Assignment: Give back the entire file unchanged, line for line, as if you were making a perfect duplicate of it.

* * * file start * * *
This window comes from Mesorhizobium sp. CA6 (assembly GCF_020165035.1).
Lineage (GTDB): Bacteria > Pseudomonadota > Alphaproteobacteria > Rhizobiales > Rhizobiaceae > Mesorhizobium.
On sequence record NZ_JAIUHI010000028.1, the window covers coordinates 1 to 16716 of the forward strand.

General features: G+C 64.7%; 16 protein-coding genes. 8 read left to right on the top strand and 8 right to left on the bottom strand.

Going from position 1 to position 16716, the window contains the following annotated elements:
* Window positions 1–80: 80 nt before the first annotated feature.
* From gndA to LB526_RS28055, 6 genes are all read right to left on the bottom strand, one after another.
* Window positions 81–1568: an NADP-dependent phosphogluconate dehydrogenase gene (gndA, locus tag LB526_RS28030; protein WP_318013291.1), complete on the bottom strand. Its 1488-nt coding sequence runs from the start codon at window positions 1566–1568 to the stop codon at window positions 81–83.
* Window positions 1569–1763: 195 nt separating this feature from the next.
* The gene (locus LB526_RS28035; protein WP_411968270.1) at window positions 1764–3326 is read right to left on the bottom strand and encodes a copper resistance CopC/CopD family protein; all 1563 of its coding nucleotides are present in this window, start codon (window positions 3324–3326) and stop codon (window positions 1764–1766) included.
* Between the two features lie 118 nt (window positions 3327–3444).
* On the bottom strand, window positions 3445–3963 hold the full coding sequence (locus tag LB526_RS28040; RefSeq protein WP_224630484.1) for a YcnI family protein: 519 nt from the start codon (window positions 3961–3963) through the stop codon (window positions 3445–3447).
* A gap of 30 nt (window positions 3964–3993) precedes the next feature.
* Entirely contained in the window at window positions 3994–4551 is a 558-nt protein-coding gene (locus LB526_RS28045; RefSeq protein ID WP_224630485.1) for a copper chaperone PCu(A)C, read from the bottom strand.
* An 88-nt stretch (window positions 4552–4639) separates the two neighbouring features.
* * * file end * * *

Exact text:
This window comes from Mesorhizobium sp. CA6 (assembly GCF_020165035.1).
Lineage (GTDB): Bacteria > Pseudomonadota > Alphaproteobacteria > Rhizobiales > Rhizobiaceae > Mesorhizobium.
On sequence record NZ_JAIUHI010000028.1, the window covers coordinates 1 to 16716 of the forward strand.

General features: G+C 64.7%; 16 protein-coding genes. 8 read left to right on the top strand and 8 right to left on the bottom strand.

Going from position 1 to position 16716, the window contains the following annotated elements:
* Window positions 1–80: 80 nt before the first annotated feature.
* From gndA to LB526_RS28055, 6 genes are all read right to left on the bottom strand, one after another.
* Window positions 81–1568: an NADP-dependent phosphogluconate dehydrogenase gene (gndA, locus tag LB526_RS28030; protein WP_318013291.1), complete on the bottom strand. Its 1488-nt coding sequence runs from the start codon at window positions 1566–1568 to the stop codon at window positions 81–83.
* Window positions 1569–1763: 195 nt separating this feature from the next.
* The gene (locus LB526_RS28035; protein WP_411968270.1) at window positions 1764–3326 is read right to left on the bottom strand and encodes a copper resistance CopC/CopD family protein; all 1563 of its coding nucleotides are present in this window, start codon (window positions 3324–3326) and stop codon (window positions 1764–1766) included.
* Between the two features lie 118 nt (window positions 3327–3444).
* On the bottom strand, window positions 3445–3963 hold the full coding sequence (locus tag LB526_RS28040; RefSeq protein WP_224630484.1) for a YcnI family protein: 519 nt from the start codon (window positions 3961–3963) through the stop codon (window positions 3445–3447).
* A gap of 30 nt (window positions 3964–3993) precedes the next feature.
* Entirely contained in the window at window positions 3994–4551 is a 558-nt protein-coding gene (locus LB526_RS28045; RefSeq protein ID WP_224630485.1) for a copper chaperone PCu(A)C, read from the bottom strand.
* An 88-nt stretch (window positions 4552–4639) separates the two neighbouring features.